I’ve been working with R, a former student, this summer. A few days ago, I gave him an NRICH problem called 1 Step, 2 Step.

Liam’s house has a staircase with 12 steps. He can go down the steps one at a time or two at a time.

Our goal is to determine the number of ways Liam can walk down the stairs. I gave R no instructions or guidance; I actually stood in the yard while he worked. After around ten minutes, R told me he’d made some progress but might be stuck. I asked him to tell me what he’d come up with so far.

R told me that he’d decided to start by looking at smaller staircases. If Liam’s staircase had only two stairs, for example, he could walk down two different ways: take both steps one at a time or take the pair of steps two at a time. R listed out these possibilities for staircases with less than six steps. He used 1 to represent Liam walking one step at a time and 2 to represent Liam walking two steps at a time. Here’s the list for a staircase with four steps:

R felt confident that he’d listed all of the possibilities for the first five staircases, but he felt like he might have missed one for the staircase with six steps. We decided that I’d say all of the different ways I could, and R would check them off his list as we went along. R’s intuition proved correct: he had missed one of the ways. The table below shows the number of ways for staircases with one to six steps. I encourage you to take a close look before you keep scrolling.

Do you see it? R noticed that the number of ways looked a lot like the Fibonacci sequence. He couldn’t see, however, why this problem would have anything to do with the Fibonacci sequence. Frankly, neither could I. Actually, I couldn’t even begin to consider *why* the Fibonacci sequence appeared in the table because R’s thinking had impressed me so much. (As you’ll see below, I took a totally different approach to this problem.) R and I decided to test his hypothesis that the number of ways matched the Fibonacci sequence by looking at the staircase with seven steps. First, R added 8 and 13 to predict 21 ways. Then, R listed out all of the different ways to walk down that staircase. When R only came up with 20, he suspected he’d again missed one. We went through the ways together and found the missing one. His prediction for the seven-step staircase having proven correct, R confidently filled out the table below:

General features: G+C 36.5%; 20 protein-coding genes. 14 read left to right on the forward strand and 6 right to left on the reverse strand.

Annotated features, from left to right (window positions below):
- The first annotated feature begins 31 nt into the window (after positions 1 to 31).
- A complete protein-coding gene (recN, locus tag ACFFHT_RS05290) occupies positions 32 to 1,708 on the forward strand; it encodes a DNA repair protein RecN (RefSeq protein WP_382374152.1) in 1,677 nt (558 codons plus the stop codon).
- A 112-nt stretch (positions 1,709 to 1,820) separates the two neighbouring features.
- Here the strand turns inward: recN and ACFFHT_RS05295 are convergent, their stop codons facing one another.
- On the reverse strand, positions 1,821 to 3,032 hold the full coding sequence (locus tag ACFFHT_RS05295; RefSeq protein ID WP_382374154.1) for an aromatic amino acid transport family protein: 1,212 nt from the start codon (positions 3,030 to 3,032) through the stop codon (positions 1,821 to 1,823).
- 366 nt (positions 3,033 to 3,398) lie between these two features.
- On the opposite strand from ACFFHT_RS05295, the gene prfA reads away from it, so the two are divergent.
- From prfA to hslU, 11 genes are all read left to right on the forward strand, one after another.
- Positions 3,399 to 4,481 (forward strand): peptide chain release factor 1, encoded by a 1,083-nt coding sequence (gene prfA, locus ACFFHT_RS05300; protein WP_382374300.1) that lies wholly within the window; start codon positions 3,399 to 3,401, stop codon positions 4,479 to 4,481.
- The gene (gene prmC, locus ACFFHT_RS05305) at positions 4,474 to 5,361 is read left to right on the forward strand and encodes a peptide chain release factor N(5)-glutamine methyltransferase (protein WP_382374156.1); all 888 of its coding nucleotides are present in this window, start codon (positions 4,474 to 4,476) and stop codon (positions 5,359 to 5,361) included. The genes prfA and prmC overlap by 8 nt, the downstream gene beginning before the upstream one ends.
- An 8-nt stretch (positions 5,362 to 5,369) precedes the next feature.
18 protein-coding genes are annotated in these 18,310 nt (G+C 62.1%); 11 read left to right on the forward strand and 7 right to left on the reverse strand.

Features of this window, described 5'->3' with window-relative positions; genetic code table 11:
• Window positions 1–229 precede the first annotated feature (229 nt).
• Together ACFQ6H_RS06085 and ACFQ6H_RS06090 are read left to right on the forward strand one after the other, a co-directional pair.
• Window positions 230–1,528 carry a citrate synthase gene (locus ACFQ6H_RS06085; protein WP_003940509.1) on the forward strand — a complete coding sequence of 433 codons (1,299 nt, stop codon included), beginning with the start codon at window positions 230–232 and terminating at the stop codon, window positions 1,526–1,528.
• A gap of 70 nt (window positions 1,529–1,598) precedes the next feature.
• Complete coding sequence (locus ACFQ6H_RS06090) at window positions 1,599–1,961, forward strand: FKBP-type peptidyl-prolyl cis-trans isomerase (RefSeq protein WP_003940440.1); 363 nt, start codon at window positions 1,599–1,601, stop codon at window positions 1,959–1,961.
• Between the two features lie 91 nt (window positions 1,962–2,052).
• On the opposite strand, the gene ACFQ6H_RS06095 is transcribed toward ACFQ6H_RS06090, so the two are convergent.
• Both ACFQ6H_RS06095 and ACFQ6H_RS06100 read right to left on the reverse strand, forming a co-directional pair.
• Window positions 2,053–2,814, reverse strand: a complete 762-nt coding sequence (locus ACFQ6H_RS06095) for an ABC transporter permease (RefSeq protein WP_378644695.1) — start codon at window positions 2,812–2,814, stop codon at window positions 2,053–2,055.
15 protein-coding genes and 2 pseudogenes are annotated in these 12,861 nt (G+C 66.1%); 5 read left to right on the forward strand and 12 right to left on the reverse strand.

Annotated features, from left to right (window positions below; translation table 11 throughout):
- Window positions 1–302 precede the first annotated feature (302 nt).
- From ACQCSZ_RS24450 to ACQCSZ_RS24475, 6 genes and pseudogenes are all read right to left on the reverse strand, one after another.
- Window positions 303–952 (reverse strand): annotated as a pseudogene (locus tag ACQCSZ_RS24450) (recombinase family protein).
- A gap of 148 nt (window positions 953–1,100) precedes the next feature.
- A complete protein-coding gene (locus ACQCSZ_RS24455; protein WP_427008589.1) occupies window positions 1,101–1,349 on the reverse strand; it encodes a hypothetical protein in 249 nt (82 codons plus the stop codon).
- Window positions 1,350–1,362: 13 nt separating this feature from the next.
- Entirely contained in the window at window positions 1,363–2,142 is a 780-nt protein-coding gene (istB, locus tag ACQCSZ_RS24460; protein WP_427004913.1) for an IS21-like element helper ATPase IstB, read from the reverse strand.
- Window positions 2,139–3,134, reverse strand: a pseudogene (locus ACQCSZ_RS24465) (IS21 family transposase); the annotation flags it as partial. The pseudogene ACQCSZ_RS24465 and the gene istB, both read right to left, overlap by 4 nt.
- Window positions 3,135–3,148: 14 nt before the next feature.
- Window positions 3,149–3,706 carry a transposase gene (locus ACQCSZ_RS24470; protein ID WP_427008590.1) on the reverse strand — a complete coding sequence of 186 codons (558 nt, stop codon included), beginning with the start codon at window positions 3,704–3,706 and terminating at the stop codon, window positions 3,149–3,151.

R asked and I confirmed that the correct answer was indeed 233. But the mystery remained: What did this staircase problem have to do with the Fibonacci sequence? We managed to come up with this explanation. To walk down the twelve-step staircase, you could walk down a ten-step staircase and then go down the last two in one step. Or you could walk down an eleven-step staircase and then go down the last one in one step. Thus, you’d add the number of ways for ten- and eleven-step staircases.

As mentioned above, I solved the problem a totally different way. I viewed the problem as involving several different cases, each of which I could deal with by using combinations. The table below shows my reasoning for the twelve-step staircase:

Adding the numbers in the last column gives the 233 total ways that R calculated earlier.

Okay, now it all gets a little crazy. R and I haven’t talked about this yet, but I spent some time today thinking about it. Combinations got me thinking about Pascal’s Triangle, and it turns out there’s an interesting connection between it and the Fibonacci sequence. Take a look at the following image of a left-justified Pascal’s Triangle:

Each diagonal adds up to a Fibonacci number. We’ll number the diagonals starting with 0. Let’s take a look at the 7th diagonal:

Now, take a look at the approach I used to calculate the number of ways to walk down a seven-step staircase:

See the similarity? The entries in Pascal’s Triangle are binomial coefficients. If you want the second column of the fifth row, for example, you’d use the following binomial coefficient:

Comparing the “Combination Version 2” column of the table to the left-justified Pascal’s Triangle confirms that our calculation matches the diagonal. This is a pretty awesome result, one that I definitely wasn’t expecting when I gave R this problem!

Here are a few takeaways:

- Giving R the freedom to attack the problem without any guidance allowed him to develop a unique approach.
- Examining different approaches to the same problem reveals much more than focusing on a single approach.
- NRICH problems are awesome!

As I prepare for what promises to be a strange and challenging school year, I keep reminding myself of the power of problem solving. I haven’t quite figured out how to make this sort of exploration and discussion happen during remote learning, but I’m more committed than ever to finding a way to make it work.